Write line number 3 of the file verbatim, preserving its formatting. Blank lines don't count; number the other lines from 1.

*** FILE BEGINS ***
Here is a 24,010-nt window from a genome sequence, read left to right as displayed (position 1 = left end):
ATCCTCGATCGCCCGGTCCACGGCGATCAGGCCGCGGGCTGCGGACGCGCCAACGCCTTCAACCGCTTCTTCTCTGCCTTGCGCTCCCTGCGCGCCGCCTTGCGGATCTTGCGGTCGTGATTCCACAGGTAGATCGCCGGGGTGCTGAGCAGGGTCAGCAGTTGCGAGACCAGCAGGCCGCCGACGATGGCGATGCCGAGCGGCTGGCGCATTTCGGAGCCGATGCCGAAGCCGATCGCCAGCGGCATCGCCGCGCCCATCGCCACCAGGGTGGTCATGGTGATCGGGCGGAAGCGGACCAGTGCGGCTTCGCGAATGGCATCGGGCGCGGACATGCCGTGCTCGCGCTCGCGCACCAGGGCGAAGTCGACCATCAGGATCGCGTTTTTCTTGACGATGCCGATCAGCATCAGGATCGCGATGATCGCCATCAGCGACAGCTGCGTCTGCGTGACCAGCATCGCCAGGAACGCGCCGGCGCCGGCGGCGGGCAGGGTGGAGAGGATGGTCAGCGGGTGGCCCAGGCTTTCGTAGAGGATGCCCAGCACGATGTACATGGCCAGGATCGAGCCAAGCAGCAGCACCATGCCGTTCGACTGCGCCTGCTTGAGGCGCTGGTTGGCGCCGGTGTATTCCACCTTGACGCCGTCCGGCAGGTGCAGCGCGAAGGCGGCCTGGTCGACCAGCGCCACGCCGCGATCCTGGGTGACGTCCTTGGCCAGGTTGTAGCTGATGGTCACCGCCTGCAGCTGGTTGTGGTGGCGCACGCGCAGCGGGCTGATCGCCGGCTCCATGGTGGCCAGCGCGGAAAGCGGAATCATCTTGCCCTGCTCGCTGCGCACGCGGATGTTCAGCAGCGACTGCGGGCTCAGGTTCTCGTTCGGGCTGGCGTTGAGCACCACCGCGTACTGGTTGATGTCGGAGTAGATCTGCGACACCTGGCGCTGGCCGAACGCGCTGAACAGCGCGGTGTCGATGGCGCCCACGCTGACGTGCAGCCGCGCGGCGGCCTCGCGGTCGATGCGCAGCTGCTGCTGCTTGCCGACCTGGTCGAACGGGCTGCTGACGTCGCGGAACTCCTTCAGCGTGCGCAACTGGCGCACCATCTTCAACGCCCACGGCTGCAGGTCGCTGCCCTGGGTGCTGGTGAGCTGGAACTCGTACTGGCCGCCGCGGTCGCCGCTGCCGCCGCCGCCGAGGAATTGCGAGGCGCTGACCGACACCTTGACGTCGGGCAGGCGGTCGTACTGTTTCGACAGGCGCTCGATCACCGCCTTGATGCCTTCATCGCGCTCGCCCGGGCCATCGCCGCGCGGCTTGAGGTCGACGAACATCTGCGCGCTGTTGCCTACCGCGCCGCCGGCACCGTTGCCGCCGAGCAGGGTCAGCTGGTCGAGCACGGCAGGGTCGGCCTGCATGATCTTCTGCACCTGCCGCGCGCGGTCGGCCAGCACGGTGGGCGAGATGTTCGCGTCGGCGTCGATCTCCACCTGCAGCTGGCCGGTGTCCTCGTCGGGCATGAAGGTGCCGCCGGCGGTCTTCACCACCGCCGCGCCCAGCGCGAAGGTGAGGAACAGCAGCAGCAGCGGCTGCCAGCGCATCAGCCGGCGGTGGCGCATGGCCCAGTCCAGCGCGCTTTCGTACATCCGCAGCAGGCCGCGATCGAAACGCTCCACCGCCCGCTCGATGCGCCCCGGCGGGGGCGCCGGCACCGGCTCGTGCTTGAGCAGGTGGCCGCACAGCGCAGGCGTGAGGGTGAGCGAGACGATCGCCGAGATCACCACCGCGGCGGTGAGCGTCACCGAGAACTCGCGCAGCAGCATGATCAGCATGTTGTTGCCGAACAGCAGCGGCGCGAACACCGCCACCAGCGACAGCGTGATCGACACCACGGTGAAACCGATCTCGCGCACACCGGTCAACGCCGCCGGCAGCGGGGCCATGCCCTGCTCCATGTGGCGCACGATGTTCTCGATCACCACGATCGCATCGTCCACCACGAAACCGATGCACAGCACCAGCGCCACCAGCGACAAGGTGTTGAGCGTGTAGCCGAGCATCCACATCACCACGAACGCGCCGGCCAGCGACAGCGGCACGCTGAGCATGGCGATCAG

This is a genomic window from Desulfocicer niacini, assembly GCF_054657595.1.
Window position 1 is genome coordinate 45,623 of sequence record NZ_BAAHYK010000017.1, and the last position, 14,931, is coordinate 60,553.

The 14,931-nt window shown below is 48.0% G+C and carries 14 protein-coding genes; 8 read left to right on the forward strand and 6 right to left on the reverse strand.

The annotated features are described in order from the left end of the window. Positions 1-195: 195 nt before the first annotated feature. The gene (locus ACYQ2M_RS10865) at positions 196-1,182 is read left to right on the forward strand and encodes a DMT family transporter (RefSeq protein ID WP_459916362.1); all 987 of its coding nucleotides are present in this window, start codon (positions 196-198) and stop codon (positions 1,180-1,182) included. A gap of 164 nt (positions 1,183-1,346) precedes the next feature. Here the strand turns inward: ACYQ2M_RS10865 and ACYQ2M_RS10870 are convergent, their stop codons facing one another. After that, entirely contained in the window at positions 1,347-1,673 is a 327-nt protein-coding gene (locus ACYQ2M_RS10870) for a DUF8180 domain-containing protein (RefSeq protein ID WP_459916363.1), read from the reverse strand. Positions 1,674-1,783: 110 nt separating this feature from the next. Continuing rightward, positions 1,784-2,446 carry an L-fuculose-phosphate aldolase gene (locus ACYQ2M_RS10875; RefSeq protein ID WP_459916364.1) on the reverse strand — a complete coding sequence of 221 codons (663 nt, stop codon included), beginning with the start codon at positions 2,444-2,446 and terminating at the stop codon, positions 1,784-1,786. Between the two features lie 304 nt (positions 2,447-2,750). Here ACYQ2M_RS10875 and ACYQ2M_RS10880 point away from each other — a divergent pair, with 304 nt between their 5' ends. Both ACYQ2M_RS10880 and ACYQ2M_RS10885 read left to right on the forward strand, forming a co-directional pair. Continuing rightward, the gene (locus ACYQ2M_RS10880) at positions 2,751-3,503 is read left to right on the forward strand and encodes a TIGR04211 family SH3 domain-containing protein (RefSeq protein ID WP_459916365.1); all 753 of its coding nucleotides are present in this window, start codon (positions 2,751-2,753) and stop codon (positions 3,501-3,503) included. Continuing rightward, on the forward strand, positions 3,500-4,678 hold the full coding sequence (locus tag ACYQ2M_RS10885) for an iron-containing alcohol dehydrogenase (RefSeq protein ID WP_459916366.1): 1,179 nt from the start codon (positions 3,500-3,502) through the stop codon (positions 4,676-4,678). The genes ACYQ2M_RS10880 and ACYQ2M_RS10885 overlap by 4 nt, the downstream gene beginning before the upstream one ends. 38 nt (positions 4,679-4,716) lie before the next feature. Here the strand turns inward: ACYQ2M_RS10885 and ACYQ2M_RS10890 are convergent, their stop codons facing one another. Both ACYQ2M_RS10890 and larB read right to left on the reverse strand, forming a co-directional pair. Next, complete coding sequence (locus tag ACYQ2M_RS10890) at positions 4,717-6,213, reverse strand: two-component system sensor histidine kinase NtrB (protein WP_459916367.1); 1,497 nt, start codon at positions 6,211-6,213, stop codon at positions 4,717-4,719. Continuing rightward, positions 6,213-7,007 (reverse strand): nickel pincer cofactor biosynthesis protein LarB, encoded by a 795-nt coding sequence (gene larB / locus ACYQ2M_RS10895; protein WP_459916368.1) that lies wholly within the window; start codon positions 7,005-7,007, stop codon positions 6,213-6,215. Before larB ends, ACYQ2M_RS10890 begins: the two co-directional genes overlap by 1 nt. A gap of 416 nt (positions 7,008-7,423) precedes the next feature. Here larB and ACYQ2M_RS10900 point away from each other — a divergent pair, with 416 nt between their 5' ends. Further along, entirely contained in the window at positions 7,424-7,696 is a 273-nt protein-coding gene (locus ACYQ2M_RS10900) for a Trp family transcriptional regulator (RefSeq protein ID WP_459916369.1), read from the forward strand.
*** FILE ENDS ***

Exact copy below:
This is a genomic window from Desulfocicer niacini, assembly GCF_054657595.1.